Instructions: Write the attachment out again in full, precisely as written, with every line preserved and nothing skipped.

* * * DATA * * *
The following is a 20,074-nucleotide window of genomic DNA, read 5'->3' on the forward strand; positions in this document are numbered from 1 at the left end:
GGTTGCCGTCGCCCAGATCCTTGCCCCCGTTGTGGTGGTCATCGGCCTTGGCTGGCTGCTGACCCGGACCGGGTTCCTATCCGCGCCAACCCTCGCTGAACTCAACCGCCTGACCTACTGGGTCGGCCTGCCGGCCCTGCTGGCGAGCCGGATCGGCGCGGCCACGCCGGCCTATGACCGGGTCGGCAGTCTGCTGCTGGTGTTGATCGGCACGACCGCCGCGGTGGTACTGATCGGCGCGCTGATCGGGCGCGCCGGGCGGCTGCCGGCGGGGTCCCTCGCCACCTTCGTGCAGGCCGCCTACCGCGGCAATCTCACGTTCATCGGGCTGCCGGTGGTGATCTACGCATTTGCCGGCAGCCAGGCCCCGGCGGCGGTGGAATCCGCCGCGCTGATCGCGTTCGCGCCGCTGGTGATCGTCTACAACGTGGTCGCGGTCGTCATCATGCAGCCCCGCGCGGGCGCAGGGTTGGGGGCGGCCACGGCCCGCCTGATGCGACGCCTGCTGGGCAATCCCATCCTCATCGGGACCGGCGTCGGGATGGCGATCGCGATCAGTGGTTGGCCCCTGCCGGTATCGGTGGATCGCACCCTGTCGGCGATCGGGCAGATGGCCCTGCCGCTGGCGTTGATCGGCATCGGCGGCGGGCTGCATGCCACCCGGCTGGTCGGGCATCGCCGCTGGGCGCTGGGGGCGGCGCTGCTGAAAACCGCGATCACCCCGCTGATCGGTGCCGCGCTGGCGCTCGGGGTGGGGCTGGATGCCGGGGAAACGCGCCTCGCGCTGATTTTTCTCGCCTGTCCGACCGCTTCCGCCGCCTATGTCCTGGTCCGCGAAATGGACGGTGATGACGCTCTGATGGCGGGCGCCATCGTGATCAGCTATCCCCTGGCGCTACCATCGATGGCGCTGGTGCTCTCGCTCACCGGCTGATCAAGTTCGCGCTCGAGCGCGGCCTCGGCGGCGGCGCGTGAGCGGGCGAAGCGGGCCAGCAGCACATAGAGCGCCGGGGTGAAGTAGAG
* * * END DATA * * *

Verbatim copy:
The following is a 20,074-nucleotide window of genomic DNA, read 5'->3' on the forward strand; positions in this document are numbered from 1 at the left end:
GGTTGCCGTCGCCCAGATCCTTGCCCCCGTTGTGGTGGTCATCGGCCTTGGCTGGCTGCTGACCCGGACCGGGTTCCTATCCGCGCCAACCCTCGCTGAACTCAACCGCCTGACCTACTGGGTCGGCCTGCCGGCCCTGCTGGCGAGCCGGATCGGCGCGGCCACGCCGGCCTATGACCGGGTCGGCAGTCTGCTGCTGGTGTTGATCGGCACGACCGCCGCGGTGGTACTGATCGGCGCGCTGATCGGGCGCGCCGGGCGGCTGCCGGCGGGGTCCCTCGCCACCTTCGTGCAGGCCGCCTACCGCGGCAATCTCACGTTCATCGGGCTGCCGGTGGTGATCTACGCATTTGCCGGCAGCCAGGCCCCGGCGGCGGTGGAATCCGCCGCGCTGATCGCGTTCGCGCCGCTGGTGATCGTCTACAACGTGGTCGCGGTCGTCATCATGCAGCCCCGCGCGGGCGCAGGGTTGGGGGCGGCCACGGCCCGCCTGATGCGACGCCTGCTGGGCAATCCCATCCTCATCGGGACCGGCGTCGGGATGGCGATCGCGATCAGTGGTTGGCCCCTGCCGGTATCGGTGGATCGCACCCTGTCGGCGATCGGGCAGATGGCCCTGCCGCTGGCGTTGATCGGCATCGGCGGCGGGCTGCATGCCACCCGGCTGGTCGGGCATCGCCGCTGGGCGCTGGGGGCGGCGCTGCTGAAAACCGCGATCACCCCGCTGATCGGTGCCGCGCTGGCGCTCGGGGTGGGGCTGGATGCCGGGGAAACGCGCCTCGCGCTGATTTTTCTCGCCTGTCCGACCGCTTCCGCCGCCTATGTCCTGGTCCGCGAAATGGACGGTGATGACGCTCTGATGGCGGGCGCCATCGTGATCAGCTATCCCCTGGCGCTACCATCGATGGCGCTGGTGCTCTCGCTCACCGGCTGATCAAGTTCGCGCTCGAGCGCGGCCTCGGCGGCGGCGCGTGAGCGGGCGAAGCGGGCCAGCAGCACATAGAGCGCCGGGGTGAAGTAGAG